Pulling the wool over New Zealander’s eyes.

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New Zealand has relied heavily on a brand image provided by our natural environment, sea and mountain scapes.  However this image has been rapidly eroded over the past decade with intensification;  any observant rural tourist can now point out the sickly rivers and the glyphosate flats and hills.  A quick glance out an aircraft window in Spring is a savage reminder that the clean and green in New Zealand these days is under fire.

Globally a sea change is underway with large clothing manufacturers looking to provide products with integrity to consumers increasingly concerned about ‘sustainable’ and humane practices.

Large international brands such as Patagonia and North Face, are now offering clothing grown using regenerative soil practices.  I know of three separate occasions where these companies and others have been taken on tours by NZ wool representatives who have told them it’s not possible to do regenerative practices in NZ.   What the? “New Zealand never had mammals” they said, “we have such low phosphate levels that superphosphate must be applied to grow grass” and “it’s just not possible in NZ”.  I shouldn’t be shocked by the ignorance, but I was.  Maybe I’m a little angry too.  And you should be too, as these companies are now looking to South America and even Australia to source regenerative wool.  Our buddies across the ditch are now outcompeting us on the “clean and green” market.

These companies contacted Integrity Soils to ask “ is it true that regenerative soil practices are impossible in NZ”, and I called BS.  There are many farmers who have been practicing biological/regenerative farming for well over a decade, without the use of superphosphate or urea. The need for soluble fertiliser is an indicator that the soil-gut-biome has broken down.  The answer is not more inputs; instead methods which can restore healthy soil gut function.  Solutions lie in improved grass management, feeding microbes and addressing water and carbon cycles.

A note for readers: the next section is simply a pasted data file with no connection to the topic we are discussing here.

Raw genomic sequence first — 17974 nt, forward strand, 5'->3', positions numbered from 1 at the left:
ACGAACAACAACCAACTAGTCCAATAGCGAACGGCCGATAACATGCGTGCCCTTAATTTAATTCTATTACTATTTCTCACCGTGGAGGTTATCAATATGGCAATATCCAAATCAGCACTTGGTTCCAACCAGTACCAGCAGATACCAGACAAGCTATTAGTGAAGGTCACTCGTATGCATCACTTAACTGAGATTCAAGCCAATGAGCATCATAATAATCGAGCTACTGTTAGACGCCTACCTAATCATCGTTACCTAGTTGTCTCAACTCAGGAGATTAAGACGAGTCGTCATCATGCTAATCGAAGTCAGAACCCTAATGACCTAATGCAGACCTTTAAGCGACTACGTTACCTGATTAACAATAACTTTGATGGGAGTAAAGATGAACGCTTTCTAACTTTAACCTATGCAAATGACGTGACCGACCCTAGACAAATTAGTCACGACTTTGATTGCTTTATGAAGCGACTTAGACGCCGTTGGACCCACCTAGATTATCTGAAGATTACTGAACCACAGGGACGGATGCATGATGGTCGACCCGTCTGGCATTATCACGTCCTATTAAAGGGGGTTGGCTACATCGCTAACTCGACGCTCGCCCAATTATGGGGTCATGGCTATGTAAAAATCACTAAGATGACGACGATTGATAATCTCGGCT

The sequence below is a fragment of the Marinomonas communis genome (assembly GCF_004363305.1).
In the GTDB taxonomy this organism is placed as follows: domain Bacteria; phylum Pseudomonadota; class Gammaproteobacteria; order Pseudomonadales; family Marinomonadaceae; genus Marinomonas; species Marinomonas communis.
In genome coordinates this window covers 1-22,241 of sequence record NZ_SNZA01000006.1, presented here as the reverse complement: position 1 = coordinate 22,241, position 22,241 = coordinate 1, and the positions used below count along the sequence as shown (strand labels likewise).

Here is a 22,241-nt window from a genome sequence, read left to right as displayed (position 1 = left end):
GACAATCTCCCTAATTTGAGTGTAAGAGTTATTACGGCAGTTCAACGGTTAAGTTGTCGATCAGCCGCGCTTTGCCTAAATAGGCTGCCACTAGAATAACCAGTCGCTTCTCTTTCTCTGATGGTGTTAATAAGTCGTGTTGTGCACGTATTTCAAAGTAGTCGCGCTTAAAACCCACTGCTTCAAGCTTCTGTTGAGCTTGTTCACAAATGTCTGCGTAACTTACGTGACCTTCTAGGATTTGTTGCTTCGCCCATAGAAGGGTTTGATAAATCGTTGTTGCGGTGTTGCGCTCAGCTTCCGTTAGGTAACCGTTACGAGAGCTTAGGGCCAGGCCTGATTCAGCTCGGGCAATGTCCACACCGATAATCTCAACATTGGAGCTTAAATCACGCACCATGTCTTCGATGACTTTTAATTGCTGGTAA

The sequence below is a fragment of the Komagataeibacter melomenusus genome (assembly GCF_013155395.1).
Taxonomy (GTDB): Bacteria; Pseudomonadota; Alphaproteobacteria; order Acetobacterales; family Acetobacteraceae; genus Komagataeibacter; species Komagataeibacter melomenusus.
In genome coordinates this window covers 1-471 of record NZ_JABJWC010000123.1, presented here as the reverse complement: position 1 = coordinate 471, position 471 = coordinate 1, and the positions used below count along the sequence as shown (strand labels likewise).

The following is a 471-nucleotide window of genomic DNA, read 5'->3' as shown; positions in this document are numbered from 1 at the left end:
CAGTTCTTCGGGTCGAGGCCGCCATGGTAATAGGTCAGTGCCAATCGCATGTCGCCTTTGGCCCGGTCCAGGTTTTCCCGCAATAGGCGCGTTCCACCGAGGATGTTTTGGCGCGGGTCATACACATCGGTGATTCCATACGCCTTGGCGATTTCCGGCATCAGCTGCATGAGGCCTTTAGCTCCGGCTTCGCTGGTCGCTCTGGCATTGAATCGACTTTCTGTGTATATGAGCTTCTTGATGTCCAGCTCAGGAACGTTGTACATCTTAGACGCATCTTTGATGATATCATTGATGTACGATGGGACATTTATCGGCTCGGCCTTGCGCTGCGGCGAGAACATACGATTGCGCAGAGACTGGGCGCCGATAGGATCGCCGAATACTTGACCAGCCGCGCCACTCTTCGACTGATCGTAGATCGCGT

New Zealand farmers are being sold a merry dance of degenerating practices which continue to be undermined by the organisations who govern market opportunities.  We cannot compete in a commodity, low quality marketplace; our biggest opportunity lays with a niche market, high quality, and high value products.  Regenerative farming practices provide profitable outcomes, while providing wide benefits across environment and society.

If you’re interested in learning more about how you can produce high quality regenerative wool and meat products, please get in touch with us.  info@integritysoils.co.nz